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5 of the Best JavaScript Frameworks to Learn

Don’t sleep on these crucial JavaScript frameworks.

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We’ve written elsewhere about what the JavaScript (JS) programming language is, how hard JavaScript is to learn, what kind of jobs developers can get with JavaScript skills, and about JavaScript tools like jQuery and JavaScript Frameworks, but here’s a quick refresher in case you need it: JavaScript is a scripting language used in front-end web development to create and control dynamic content on websites and web applications. Whenever you visit sites or use web apps that have animated graphics, an autocomplete text feature, interactive forms, or photo slideshows, those things were likely built with JavaScript. Meanwhile, a JS framework is a tool that provides front-end developers with structural website templates and pre-written JS code for routine programming tasks.

Something you’ll notice about JS frameworks is that there are a lot of them, so it can be hard to know which one to learn first—or which ones to learn in general. While the consensus from web developers is to just pick one and start learning (which will then make it easy to learn others down the road), that still leaves you with a wide field to choose from. In order to give a sense of what frameworks are currently popular with programmers and prized by employers, we’ve rounded up a list of the hottest and most established JS frameworks to learn in 2018.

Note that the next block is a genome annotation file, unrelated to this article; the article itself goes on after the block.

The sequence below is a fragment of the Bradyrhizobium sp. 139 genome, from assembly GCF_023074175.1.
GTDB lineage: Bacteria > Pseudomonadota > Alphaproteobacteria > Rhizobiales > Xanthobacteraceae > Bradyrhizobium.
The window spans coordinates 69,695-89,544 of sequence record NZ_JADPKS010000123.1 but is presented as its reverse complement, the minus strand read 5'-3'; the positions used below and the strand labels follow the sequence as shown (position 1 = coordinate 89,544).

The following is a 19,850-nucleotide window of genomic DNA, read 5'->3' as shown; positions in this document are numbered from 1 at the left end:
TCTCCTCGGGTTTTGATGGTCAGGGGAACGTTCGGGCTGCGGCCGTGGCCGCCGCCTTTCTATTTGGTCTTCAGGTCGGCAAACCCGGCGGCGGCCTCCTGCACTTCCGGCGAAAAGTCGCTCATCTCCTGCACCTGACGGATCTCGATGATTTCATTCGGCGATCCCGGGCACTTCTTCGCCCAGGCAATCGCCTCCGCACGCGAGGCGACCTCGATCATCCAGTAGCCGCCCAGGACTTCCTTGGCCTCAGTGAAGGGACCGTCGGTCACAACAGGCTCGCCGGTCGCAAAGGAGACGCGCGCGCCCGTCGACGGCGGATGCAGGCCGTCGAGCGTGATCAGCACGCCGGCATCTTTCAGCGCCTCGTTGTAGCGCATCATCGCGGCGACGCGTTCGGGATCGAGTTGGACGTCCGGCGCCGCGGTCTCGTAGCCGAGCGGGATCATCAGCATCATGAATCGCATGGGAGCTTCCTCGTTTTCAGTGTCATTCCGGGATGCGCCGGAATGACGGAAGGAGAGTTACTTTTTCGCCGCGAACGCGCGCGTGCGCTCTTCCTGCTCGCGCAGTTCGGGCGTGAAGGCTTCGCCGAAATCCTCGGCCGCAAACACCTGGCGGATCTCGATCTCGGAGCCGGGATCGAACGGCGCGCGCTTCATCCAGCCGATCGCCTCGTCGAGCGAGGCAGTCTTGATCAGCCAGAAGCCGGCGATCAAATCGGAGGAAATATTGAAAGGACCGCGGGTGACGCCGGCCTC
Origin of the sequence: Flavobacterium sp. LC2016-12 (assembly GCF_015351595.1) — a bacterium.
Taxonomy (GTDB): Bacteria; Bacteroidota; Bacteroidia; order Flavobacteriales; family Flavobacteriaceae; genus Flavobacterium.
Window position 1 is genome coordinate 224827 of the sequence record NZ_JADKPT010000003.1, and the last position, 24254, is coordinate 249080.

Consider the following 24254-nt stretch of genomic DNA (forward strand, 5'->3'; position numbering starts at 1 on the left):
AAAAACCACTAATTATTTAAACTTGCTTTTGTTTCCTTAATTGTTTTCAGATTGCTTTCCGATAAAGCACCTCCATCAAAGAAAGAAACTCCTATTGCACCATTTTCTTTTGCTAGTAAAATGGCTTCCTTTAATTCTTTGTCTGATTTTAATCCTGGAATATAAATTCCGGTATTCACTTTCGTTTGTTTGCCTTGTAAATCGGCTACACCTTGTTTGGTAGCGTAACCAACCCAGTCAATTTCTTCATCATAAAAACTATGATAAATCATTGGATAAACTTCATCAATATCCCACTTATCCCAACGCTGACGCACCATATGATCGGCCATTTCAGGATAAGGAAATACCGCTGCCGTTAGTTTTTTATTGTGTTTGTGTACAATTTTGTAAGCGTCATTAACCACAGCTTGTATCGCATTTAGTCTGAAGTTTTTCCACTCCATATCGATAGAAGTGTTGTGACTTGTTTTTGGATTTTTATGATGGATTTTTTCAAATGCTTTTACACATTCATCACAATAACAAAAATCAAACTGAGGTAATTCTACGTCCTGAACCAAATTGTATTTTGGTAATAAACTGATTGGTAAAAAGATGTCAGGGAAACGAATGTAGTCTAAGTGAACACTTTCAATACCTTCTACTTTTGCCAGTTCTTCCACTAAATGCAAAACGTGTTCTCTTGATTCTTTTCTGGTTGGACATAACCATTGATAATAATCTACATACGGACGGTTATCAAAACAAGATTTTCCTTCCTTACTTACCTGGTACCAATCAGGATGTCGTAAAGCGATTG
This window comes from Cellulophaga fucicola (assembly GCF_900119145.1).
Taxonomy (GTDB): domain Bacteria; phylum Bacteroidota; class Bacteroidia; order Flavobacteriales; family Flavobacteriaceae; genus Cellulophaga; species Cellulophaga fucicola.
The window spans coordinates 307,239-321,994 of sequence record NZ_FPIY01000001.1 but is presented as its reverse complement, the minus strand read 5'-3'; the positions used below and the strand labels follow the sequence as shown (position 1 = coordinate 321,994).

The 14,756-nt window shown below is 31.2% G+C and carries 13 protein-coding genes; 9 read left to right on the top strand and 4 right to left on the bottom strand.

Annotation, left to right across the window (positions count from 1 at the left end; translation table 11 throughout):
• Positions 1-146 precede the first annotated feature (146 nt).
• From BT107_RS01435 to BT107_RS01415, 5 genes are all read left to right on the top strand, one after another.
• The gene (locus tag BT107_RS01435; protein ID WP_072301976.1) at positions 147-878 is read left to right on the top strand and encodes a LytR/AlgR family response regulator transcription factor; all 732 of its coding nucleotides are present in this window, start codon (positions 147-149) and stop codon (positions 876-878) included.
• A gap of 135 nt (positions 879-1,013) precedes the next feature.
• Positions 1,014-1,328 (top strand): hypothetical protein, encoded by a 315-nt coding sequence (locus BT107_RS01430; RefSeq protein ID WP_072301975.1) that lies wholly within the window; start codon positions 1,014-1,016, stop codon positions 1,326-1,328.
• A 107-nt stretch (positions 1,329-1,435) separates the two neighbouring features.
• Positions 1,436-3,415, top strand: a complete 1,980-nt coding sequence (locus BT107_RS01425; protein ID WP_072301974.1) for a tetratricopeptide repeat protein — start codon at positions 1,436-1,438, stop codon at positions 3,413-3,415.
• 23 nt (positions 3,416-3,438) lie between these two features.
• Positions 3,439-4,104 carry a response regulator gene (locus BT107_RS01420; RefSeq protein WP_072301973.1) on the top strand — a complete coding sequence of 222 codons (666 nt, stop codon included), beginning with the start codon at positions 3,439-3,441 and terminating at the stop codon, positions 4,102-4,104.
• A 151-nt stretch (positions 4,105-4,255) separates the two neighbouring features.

1. Vue JS

Vue comes highly recommended as a rising star in the world of JS frameworks, and usage statistics back up that enthusiasm. Coding repository site GitHub tracks the popularity of programming tools like front-end development languages and web frameworks by allowing users to “star” the tools they’ve been using for coding projects, and the Vue JS framework was “starred” 40,000 times in 2017 (a rise from 26,000 in 2016). This lands Vue in first place among popular frameworks in GitHub’s JavaScript project category, above second place React at 28,000 stars. Vue has been around since 2014, so why the sudden spike in popularity?

Vue’s popularity can be attributed to its combination of simplicity and flexibility. In terms of its learning curve, Vue uses an HTML-based syntax, which means developers can use HTML to work with Vue’s templates instead of having to learn a framework-specific language like TypeScript (a requirement for some frameworks that adds to the learning time). However, Vue’s beginner-friendly learning curve doesn’t mean it isn’t a feature-rich framework.